The jicama tastes like a nashi fruit and can be eaten raw


Georgica farmer Kenrick Riley, of Wiccawood Farm, always has something new and unusual at his  stall, and the vegetable catching our attention at the moment is his jicama. Also known as Mexican Yam bean, this root vegetable looks a little like a turnip or swede, but it has a sweet juicy, crisp flesh, with a texture and flavour a little like Nashi pear. It’s lovely eaten raw  – prepare by removing all skin (this is important as the skin contains an organic toxin), then grating into salads or coleslaw, adding to stir fries, or enjoying as is. You can also do as the Mexicans do – cut your jicama into sticks then coat in lime juice, chilli and salt for a tasty snack. Health wise, jicama is also excellent for your gut – it contains prebiotic fibre that helps promote the growth good bacteria. It is  also a good source of Vitamin C.


The first trickle of new season avocados started arriving at the markets a few weeks ago and the supply will be increasing steadily from now on. The local season runs roughly from April to October/November, so there will be plenty of these delicious fruit available as we move into winter. The first variety to make it to the markets are the buttery Fuerte, a great all round avocado that make fantastic guacamole. These will be followed by the Sharwil, Hass, and later on in the season, the Lamb Hass. Organic grower Kate Thompson, of popular stall, The Organic Avocado, returned to markets a few weeks ago, and Burringbar farmer Tony Hines, of Avocado Valley should be back soon. Other avocado growers include Jumping Red Ant, Morrow Farm and Mt Chowan Organics.


One of the best things about the cooler months is the abundance of Vitamin C rich citrus that Mother Nature so conveniently provides. The limes and lemons have already arrived at the markets and now the mandarins are in season too. Local farmers have some beautiful new season organic Imperial mandarins now – find them at Jungle Juice and  The Organic Avocado.


Highly nutritious, broccoli is a winter vegie staple


Eungella farmer Matt Everest has  started picking the first of the season’s s broccoli.  Highly nutritious and packed with Vitamin C, it should be one of your winter vegie staples. Lightly steamed with a little butter is a great way to eat it, but it’s just as delicious in stir-fries, soups and salads.

Honey lemon, ginger and turmeric tea

When it comes to fighting colds and flu, we swear by Organic Forrest’s organic honey, lemon, ginger and turmeric tea. Made with ingredients from Dave Forrest and Sue Mangan’s organic farm at Federal, it’s warming, soothing, anti-inflammatory and immune boosting.


The cooler weather also signals the start of the citrus season. Local lemons are just starting to ripen up now, so you’ll find lots at the markets over the next few months. They’re one of those essentials in the kitchen with endless uses – perfect in your guacamole, squeezed into to some hot water for a morning pick-me-up, with seafood, fried haloumi or mushrooms, in salad dressings, or in sweet cakes and biscuits, the list goes on. Lemons available from Neville Singh, Church Farm, Jungle Juice and Mt Chowan Organics.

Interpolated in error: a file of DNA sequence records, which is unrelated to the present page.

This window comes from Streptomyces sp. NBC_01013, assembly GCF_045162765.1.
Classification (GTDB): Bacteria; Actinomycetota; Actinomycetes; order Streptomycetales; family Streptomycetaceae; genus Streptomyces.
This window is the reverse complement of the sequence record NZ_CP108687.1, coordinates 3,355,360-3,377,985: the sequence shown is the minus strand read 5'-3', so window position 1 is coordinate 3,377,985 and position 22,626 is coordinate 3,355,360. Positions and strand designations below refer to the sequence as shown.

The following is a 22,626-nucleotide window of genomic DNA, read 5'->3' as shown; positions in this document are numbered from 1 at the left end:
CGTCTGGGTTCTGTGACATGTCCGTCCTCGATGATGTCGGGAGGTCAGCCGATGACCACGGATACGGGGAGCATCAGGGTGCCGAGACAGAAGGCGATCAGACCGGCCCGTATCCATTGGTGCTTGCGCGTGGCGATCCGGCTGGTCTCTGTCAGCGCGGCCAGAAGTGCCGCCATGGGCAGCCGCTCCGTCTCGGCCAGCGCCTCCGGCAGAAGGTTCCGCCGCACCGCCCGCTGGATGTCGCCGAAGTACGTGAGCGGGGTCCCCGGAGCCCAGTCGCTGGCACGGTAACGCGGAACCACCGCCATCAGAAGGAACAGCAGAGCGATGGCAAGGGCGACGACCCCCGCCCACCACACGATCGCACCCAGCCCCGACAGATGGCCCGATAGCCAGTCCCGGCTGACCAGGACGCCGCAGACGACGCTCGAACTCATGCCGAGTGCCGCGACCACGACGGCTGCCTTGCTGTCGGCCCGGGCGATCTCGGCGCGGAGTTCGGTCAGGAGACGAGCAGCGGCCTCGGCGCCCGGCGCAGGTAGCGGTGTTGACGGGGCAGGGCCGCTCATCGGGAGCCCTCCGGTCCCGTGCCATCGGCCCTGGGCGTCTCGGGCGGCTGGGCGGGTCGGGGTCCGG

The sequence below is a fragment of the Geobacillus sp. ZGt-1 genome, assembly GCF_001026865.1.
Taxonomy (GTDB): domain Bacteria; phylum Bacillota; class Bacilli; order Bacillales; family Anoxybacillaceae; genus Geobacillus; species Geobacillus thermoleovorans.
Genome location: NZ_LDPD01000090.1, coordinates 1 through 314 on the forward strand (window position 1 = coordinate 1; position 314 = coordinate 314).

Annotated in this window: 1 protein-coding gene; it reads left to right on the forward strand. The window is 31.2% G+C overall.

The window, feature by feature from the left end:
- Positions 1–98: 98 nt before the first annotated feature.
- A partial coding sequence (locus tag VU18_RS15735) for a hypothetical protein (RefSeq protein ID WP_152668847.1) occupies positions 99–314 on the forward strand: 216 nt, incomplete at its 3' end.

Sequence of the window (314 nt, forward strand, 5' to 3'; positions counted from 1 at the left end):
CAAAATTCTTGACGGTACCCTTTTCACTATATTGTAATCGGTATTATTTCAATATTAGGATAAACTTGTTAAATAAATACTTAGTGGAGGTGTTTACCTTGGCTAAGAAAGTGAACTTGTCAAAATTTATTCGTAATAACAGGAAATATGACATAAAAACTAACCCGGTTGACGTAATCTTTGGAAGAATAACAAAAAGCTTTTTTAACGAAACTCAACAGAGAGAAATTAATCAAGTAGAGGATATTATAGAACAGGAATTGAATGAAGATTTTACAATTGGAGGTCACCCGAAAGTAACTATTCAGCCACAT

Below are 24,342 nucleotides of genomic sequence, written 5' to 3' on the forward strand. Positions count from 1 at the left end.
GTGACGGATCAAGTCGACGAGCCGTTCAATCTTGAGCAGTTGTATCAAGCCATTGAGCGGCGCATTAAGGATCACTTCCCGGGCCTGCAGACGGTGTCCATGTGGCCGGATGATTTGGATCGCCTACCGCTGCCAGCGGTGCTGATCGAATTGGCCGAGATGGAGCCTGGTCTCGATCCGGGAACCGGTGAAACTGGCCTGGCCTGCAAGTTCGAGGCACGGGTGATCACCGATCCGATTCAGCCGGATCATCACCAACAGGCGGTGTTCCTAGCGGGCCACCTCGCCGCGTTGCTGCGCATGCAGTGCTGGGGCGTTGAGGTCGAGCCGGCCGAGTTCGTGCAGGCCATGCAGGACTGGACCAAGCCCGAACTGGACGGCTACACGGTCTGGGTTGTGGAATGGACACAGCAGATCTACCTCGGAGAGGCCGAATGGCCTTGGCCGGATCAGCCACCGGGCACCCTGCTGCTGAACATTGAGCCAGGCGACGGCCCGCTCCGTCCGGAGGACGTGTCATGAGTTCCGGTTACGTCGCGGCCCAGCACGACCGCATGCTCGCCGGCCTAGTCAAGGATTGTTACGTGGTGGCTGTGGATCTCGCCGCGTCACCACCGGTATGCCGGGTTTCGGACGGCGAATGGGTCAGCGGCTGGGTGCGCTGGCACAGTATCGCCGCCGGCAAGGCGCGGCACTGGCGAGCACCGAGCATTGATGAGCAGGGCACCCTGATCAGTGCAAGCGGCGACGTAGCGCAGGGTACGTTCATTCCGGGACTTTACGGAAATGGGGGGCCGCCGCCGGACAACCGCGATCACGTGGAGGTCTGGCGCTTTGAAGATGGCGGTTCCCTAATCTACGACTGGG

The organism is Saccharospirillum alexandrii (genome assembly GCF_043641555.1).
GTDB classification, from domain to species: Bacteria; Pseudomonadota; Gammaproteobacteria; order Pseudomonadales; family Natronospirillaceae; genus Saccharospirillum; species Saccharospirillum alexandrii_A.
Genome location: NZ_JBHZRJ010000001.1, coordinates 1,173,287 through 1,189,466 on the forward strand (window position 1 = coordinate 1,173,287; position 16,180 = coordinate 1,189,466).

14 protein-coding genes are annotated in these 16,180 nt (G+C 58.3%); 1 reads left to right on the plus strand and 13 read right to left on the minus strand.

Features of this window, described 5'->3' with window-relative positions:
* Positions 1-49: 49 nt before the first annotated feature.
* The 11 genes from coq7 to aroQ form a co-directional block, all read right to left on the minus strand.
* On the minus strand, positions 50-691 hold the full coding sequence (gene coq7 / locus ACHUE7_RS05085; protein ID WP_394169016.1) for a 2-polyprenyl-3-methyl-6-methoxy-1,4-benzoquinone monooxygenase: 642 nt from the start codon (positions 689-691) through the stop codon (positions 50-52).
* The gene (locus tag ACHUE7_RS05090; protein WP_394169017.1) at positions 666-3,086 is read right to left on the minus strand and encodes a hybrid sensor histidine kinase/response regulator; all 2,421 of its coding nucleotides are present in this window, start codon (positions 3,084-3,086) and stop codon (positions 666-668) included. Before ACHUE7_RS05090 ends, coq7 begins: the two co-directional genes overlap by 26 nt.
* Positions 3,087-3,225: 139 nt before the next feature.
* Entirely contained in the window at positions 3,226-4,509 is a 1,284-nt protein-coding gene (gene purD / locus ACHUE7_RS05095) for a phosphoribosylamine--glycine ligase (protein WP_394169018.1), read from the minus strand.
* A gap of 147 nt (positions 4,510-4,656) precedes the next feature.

The recent floods affected the water quality of local rivers, which temporarily stopped oyster production for local grower Noel Baggaley, of Brunswick Seed Oysters. With things back to normal, Noel has returned to the markets with his fantastic Sydney Rock Oysters (and his delicious seafood chowder).

Pears and apples

Lots of apples and pears available now. Find them at McMahon’s Organic Apples and Costanzo Apples.


New season pumpkin is everywhere and now is a great time to enjoy it. Try dicing, roasting and adding to a salad, warming up the cooler evenings with some pumpkin soup, or even roasting, mashing and then spreading on toast with ricotta for a hearty breakfast. Don’t waste the seeds either – clean, rinse then roast with a little olive oil and salt for a yummy nutritious snack or a sprinkle for your salads. Pumpkin available from Everest Farms, Neville Singh, Summit Organics  and Morrow Farm.



Rosella make a delicious jam

The beautifully coloured crimson ‘fruits’ of the rosella (actually the calyx of the rosella plant) can be used to make a delicious jam. They are also great as a filling for pies, in cordials or syrups, as a tea, or in chutneys. They are just coming into season now, find them at Glenyce Creighton’s stall  or bush food stall Playing With Fire.

Bone broth

As the days get cooler, it’s time for warming, comfort foods like soups and casseroles, and the perfect base for these is mineral-rich bone broth. Angela Dekker of Soufull Broths, who creates her bone broths from local grass-fed beef from Hayters Hill and local chicken,  says broth has a whole host of health benefits, including helping to heal leaky gut and inflammation in the body, improve joint health and even reduce cellulite. Warm bone broth can also be enjoyed as is – Angela recommends it as a nourishing and healthy alternative to your morning cup of coffee.

New season ginger

Soft, juicy, with a pale skin, pinkish hues and a mild flavour, new season ginger is the best kind of ginger there is. It’s ideal for cooking, pickling and juicing. The first of this year’s ginger crop is being harvested, look out for it at Organic Forrest and Summit Organics..


Finger limes are in season now

Finger Limes

Finger Limes are actually native to the Northern Rivers area, where they once grew in the Big Scrub rainforest. Known as the caviar of the citrus world, the cigar-shaped fruit is filled with tiny beads that create a fresh lime explosion in your mouth. Perfect with prawns and other seafood or in a cool drink on a hot summers day. Rebecca Barnes of native food stall, Playing With Fire  has new season fruit now.